With the CO2 flywheel subsidy, Witteveen+Bos wants to invest in its own projects to achieve a greater impact on the climate theme.
Published on 01 September 2020
CO₂ reduction with the Flywheel subsidy
Witteveen+Bos invests in CO2 reduction arising from its projects. Colleagues have been able to apply for the internal CO2 flywheel subsidy from January this year. With this subsidy, anyone aware of a CO2 reduction measure for his or her project, but where no budget has been made available by the client, can still work out their idea.
This subsidy is intended to act as a lever on the market, creating a ‘flywheel’ that can lead to system changes in the fight against climate change. With this extra investment, Witteveen+Bos is trying to entice clients to go the extra mile themselves.
Witteveen+Bos has worked on reducing its CO2 footprint since 2007, and uses the CO2 performance ladder for sustainable business operations. However, the greatest climate gains are no longer to be achieved in the business operations, but through smart ideas and measures in the projects themselves. By way of comparison: the CO2 footprint of a project like widening the A58 motorway is estimated at 80,000 tonnes of CO2, while Witteveen+Bos’ footprint is only 4,000 tonnes of CO2 annually.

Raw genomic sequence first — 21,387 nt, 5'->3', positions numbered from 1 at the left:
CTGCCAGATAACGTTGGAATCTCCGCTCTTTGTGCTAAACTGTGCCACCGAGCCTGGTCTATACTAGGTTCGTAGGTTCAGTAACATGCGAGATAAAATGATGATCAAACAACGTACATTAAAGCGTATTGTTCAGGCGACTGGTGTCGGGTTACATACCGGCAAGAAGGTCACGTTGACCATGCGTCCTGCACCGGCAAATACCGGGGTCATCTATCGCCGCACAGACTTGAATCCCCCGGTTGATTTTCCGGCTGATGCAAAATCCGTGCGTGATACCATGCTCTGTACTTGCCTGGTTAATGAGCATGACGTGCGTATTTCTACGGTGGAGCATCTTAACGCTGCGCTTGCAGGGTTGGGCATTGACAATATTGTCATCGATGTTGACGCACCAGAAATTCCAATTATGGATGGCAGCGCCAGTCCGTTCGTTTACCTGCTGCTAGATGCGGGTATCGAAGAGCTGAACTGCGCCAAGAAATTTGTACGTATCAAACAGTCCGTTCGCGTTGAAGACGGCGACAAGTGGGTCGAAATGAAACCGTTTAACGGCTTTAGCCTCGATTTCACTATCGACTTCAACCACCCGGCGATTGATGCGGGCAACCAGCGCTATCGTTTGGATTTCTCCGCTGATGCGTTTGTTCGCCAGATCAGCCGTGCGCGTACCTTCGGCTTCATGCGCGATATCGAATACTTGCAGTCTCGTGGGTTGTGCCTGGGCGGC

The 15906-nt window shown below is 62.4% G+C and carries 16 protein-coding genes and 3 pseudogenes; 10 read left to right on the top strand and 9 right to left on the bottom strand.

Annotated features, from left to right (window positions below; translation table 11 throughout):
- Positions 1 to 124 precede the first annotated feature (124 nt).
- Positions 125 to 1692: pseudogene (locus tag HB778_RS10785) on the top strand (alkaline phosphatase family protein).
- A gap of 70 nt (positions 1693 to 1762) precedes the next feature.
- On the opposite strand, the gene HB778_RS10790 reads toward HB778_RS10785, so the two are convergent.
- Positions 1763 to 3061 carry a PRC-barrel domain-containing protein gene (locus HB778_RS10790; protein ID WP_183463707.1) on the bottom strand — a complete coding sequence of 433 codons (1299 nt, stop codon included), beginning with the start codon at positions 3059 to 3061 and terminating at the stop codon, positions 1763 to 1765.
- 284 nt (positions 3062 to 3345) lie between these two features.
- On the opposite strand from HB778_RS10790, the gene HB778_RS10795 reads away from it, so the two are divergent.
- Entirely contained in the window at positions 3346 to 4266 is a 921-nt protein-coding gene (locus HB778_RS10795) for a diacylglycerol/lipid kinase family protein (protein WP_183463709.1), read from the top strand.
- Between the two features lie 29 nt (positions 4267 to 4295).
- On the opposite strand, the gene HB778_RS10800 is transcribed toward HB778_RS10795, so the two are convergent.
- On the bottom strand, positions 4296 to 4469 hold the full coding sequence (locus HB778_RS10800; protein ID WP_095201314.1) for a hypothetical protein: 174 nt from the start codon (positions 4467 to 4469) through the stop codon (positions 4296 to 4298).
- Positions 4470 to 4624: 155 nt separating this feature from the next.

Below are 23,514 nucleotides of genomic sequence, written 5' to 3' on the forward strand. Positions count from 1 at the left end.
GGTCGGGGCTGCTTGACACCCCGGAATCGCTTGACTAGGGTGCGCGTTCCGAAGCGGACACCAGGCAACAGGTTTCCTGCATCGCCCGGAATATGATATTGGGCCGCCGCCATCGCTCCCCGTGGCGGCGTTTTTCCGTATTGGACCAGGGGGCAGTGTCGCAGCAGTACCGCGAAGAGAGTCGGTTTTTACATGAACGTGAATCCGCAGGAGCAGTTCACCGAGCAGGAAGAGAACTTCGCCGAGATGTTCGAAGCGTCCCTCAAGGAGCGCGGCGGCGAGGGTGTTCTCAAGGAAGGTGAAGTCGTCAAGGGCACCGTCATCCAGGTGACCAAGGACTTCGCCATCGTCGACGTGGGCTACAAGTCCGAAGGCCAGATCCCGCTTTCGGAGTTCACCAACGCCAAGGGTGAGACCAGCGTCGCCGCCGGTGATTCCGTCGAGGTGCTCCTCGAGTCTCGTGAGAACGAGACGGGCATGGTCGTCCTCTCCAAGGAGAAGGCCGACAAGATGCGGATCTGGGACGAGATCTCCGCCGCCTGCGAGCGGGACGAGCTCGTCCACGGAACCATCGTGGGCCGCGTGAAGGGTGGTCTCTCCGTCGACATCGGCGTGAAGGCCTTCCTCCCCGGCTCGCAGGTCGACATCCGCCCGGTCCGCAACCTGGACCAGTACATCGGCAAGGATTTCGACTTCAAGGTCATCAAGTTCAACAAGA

With the CO2 flywheel subsidy, Witteveen+Bos wants to invest in its own projects and thus achieve a greater impact on the climate issue. It will also let us develop knowledge, raise awareness in the supply chain, and offer employees the opportunity to innovate in projects.